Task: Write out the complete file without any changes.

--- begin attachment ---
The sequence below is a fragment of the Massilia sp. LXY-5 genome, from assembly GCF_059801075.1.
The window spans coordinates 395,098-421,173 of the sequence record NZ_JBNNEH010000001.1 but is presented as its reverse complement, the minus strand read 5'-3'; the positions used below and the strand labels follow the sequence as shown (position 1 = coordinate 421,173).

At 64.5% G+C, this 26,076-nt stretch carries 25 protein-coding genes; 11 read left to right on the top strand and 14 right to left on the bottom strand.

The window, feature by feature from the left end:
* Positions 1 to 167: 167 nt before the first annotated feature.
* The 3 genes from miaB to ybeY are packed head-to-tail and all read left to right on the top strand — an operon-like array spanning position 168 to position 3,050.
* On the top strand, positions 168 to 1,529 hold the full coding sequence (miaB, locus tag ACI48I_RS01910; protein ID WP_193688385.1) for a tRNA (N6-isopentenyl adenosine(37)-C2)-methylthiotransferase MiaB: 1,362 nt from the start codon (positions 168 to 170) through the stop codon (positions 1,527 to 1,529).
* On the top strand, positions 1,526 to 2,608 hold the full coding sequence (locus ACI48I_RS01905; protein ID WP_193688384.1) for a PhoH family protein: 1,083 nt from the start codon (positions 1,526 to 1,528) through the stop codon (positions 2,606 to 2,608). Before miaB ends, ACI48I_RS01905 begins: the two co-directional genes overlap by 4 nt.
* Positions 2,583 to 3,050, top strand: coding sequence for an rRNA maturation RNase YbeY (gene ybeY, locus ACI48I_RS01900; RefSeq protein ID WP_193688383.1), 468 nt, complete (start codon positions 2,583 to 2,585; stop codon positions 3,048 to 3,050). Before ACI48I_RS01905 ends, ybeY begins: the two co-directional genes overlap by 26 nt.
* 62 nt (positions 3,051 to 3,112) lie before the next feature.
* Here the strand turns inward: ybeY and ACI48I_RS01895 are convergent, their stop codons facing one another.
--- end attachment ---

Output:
The sequence below is a fragment of the Massilia sp. LXY-5 genome, from assembly GCF_059801075.1.
The window spans coordinates 395,098-421,173 of the sequence record NZ_JBNNEH010000001.1 but is presented as its reverse complement, the minus strand read 5'-3'; the positions used below and the strand labels follow the sequence as shown (position 1 = coordinate 421,173).

At 64.5% G+C, this 26,076-nt stretch carries 25 protein-coding genes; 11 read left to right on the top strand and 14 right to left on the bottom strand.

The window, feature by feature from the left end:
* Positions 1 to 167: 167 nt before the first annotated feature.
* The 3 genes from miaB to ybeY are packed head-to-tail and all read left to right on the top strand — an operon-like array spanning position 168 to position 3,050.
* On the top strand, positions 168 to 1,529 hold the full coding sequence (miaB, locus tag ACI48I_RS01910; protein ID WP_193688385.1) for a tRNA (N6-isopentenyl adenosine(37)-C2)-methylthiotransferase MiaB: 1,362 nt from the start codon (positions 168 to 170) through the stop codon (positions 1,527 to 1,529).
* On the top strand, positions 1,526 to 2,608 hold the full coding sequence (locus ACI48I_RS01905; protein ID WP_193688384.1) for a PhoH family protein: 1,083 nt from the start codon (positions 1,526 to 1,528) through the stop codon (positions 2,606 to 2,608). Before miaB ends, ACI48I_RS01905 begins: the two co-directional genes overlap by 4 nt.
* Positions 2,583 to 3,050, top strand: coding sequence for an rRNA maturation RNase YbeY (gene ybeY, locus ACI48I_RS01900; RefSeq protein ID WP_193688383.1), 468 nt, complete (start codon positions 2,583 to 2,585; stop codon positions 3,048 to 3,050). Before ACI48I_RS01905 ends, ybeY begins: the two co-directional genes overlap by 26 nt.
* 62 nt (positions 3,051 to 3,112) lie before the next feature.
* Here the strand turns inward: ybeY and ACI48I_RS01895 are convergent, their stop codons facing one another.